So, what might a real education look like? My wife and I are currently looking into Sudbury schools both for Julia and for her father. Though radically different from anything most parents have ever heard of, I believe such non-coercive, student-centered, and democratically run schools offer the best hope for the future. To be effective, schools must reject the idea that learning must be forced on children and the idea that all children must learn the same things in the same way at the same time. Naturally curious, children must be given time and space to shape their own learning experience and pursue that which interests them. Schools must also reject the destructive and demoralizing practice of grading, testing, and ranking that waste so much time and energy in the current system. Instead, students must learn to evaluate their own success and failure and to adjust their efforts and direction accordingly. Finally, schools must end the practice of age segregation. School must afford children the opportunity to interact with and learn from people of all ages and not just spend time with their age-group peers and adult authority figures. In short, schools must be a secure microcosm of the real world where children are afforded rights while still being held accountable for their actions.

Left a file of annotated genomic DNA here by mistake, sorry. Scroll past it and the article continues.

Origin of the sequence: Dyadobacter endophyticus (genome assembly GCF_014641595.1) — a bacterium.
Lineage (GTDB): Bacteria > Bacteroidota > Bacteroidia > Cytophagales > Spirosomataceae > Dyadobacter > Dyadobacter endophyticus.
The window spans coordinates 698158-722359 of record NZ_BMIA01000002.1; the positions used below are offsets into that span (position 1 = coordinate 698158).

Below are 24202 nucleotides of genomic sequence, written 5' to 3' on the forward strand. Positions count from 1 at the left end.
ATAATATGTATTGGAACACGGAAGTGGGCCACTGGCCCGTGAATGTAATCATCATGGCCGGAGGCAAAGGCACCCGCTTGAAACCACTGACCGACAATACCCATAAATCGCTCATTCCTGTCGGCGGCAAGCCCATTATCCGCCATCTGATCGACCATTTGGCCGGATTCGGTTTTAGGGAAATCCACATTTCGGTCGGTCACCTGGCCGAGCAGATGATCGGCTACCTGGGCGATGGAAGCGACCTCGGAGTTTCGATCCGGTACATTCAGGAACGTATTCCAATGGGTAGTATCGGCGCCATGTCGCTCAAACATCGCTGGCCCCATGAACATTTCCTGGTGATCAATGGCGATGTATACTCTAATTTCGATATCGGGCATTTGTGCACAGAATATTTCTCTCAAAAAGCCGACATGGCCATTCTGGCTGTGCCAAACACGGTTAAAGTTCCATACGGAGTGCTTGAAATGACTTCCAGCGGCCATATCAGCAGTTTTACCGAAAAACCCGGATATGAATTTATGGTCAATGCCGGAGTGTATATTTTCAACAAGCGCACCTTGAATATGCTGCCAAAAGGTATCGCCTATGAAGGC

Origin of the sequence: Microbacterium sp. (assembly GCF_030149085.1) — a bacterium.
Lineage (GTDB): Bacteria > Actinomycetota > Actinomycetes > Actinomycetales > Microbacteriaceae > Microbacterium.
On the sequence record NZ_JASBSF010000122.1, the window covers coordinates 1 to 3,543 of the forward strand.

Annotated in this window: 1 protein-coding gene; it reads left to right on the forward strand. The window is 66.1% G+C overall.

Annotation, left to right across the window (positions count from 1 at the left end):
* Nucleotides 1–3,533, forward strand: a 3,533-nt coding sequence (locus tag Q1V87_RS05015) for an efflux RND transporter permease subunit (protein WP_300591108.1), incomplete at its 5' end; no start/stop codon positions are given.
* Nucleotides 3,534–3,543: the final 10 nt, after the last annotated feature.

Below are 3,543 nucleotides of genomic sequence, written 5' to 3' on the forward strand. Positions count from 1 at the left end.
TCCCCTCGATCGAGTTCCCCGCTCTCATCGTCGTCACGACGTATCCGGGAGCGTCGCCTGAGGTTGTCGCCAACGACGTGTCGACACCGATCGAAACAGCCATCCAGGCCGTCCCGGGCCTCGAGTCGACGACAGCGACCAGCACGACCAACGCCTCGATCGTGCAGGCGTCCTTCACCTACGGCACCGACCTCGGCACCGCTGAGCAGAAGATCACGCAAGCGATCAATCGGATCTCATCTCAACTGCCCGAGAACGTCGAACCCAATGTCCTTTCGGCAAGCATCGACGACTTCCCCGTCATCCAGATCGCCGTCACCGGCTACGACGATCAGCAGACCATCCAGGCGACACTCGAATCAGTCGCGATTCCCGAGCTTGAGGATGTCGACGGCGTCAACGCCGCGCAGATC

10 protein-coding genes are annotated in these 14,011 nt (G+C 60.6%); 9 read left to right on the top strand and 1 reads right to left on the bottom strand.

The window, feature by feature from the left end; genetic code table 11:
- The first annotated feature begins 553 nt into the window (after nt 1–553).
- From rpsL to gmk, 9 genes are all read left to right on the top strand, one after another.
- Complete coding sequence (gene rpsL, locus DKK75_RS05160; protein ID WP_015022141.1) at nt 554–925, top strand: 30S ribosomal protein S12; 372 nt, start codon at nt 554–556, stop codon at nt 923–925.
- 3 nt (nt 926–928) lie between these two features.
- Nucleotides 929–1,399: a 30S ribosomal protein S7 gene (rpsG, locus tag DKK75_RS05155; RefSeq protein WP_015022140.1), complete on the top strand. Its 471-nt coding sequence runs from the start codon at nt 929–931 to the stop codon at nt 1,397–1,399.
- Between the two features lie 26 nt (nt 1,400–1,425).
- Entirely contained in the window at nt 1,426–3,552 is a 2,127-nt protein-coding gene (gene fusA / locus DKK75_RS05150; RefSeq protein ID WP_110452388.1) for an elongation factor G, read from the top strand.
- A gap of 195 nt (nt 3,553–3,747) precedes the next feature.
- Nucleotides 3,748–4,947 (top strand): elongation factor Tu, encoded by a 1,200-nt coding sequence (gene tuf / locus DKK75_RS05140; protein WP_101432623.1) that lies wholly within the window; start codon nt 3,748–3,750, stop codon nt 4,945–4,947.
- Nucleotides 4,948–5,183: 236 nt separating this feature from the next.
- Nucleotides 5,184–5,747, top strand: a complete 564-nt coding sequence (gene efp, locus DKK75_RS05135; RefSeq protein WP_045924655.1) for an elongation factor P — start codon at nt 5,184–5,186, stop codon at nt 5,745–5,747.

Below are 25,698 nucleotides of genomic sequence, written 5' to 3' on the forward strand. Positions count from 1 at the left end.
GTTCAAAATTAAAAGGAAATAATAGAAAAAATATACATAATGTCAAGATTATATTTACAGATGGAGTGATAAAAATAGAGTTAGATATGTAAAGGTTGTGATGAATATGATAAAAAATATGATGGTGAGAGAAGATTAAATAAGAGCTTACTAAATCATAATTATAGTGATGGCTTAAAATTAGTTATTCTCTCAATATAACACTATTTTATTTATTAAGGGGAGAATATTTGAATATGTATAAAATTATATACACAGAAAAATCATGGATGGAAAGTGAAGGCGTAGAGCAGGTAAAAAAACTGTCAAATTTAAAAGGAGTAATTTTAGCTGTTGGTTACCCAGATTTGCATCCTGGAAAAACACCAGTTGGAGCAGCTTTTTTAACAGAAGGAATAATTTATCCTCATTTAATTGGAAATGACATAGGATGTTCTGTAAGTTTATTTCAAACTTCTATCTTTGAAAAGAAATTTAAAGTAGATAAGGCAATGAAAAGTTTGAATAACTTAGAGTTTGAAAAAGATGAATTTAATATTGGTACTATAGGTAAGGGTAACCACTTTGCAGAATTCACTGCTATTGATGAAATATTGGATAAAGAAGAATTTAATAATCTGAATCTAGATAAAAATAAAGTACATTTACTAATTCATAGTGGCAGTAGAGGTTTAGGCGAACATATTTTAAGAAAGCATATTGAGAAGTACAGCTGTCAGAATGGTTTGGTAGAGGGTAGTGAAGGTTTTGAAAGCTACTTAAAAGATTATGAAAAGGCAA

The vision outlined above is a radical change from the status quo. For it to become reality for anyone outside the currently very small community of Sudbury parents and students, we must make a complete break with past practice. Political pseudo-reforms including "No Child Left Behind" and its mind-numbing testing regimes must be rejected; they are nothing more than a corrupt and failing system’s attempt to disguise its malignancy. Government-funded charter schools (now fashionable among anti-public school conservatives) must also be seen for what they are – an attempt by the public school establishment to co-opt and ultimately destroy legitimate private school competition.